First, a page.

- Temperatures are expected to increase leading to more deaths due to high temperatures during summer but fewer cold related deaths in the winter.

- Northern Europe is expected to have increased precipitation, Southern Europe less with potentially more droughts.

- The European Commission is already involved in some adaptation related activities, through the running of EU wide early warning systems for floods and forest fires.

- New work on adaptation is planned under the next phase of the European Climate Change Programme.

1.6. Research and Systematic Observation

- The budget for the thematic area that covers climate change in the 6th Framework Programme is €2.12 billion. This effort will also be supported under the 7th Framework Programme.

- International co-operation is an integral part of the priority thematic areas.

- A wide spectrum of projects related to climate science, impacts, adaptation and mitigation have been supported by the European Union.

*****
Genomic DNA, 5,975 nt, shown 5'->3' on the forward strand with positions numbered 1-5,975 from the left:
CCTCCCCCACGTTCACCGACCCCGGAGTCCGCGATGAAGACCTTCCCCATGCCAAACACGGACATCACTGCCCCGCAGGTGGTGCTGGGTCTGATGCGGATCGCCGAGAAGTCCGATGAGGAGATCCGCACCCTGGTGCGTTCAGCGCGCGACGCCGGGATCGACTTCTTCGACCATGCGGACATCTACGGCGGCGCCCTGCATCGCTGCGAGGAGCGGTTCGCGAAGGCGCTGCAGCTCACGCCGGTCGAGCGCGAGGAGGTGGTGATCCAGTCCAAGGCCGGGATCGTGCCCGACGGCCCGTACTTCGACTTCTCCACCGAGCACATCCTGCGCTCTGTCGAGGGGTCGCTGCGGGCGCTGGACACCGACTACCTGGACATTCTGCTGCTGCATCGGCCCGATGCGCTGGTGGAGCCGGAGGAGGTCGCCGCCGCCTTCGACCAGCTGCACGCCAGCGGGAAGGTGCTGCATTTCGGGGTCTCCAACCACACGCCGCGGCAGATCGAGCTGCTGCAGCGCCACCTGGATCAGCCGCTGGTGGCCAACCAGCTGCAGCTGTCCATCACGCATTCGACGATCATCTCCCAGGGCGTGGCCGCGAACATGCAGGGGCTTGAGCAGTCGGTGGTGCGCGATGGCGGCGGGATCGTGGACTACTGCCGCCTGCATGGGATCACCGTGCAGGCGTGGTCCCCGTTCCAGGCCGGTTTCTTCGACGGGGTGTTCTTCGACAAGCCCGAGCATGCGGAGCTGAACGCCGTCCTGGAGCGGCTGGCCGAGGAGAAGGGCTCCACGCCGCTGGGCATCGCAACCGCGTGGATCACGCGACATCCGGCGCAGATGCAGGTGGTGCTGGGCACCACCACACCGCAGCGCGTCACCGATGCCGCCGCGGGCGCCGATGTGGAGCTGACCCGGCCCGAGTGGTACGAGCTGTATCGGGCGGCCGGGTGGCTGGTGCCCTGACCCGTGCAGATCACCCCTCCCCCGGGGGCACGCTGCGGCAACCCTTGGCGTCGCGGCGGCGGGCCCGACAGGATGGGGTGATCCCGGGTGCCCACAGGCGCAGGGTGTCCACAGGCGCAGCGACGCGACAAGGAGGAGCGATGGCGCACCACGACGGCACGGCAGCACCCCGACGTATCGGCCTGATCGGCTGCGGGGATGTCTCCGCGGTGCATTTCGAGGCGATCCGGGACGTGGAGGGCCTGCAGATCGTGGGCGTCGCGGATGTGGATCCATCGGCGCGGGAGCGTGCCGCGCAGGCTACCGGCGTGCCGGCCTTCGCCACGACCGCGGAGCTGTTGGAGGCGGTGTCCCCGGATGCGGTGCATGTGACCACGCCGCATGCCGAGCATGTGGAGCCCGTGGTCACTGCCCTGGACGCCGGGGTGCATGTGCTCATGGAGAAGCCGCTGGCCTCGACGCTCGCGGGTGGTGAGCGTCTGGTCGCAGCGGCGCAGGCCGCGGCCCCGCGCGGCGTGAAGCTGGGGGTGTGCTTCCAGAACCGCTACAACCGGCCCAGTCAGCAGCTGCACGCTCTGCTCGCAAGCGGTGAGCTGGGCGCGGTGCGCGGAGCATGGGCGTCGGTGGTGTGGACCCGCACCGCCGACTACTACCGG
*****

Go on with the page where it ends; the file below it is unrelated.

- The European Commission’s Joint Research Centre (DG JRC) has focused its research activities around main policy areas, including climate change.

- The EU as part of the Group on Earth Observations (GEO) is working towards an unprecedented level of coordination and harmonisation of Earth Observation Systems, aimed at the creation of the Global Earth Observation System of Systems (GEOSS).

1.7. Financial Resources and Transfer of Technology

- The European Union is a very significant donor in the field of development cooperation.

- A specific strategy has been proposed and an action plan is currently implemented to assist EU development partner countries in meeting the challenges proposed by climate change.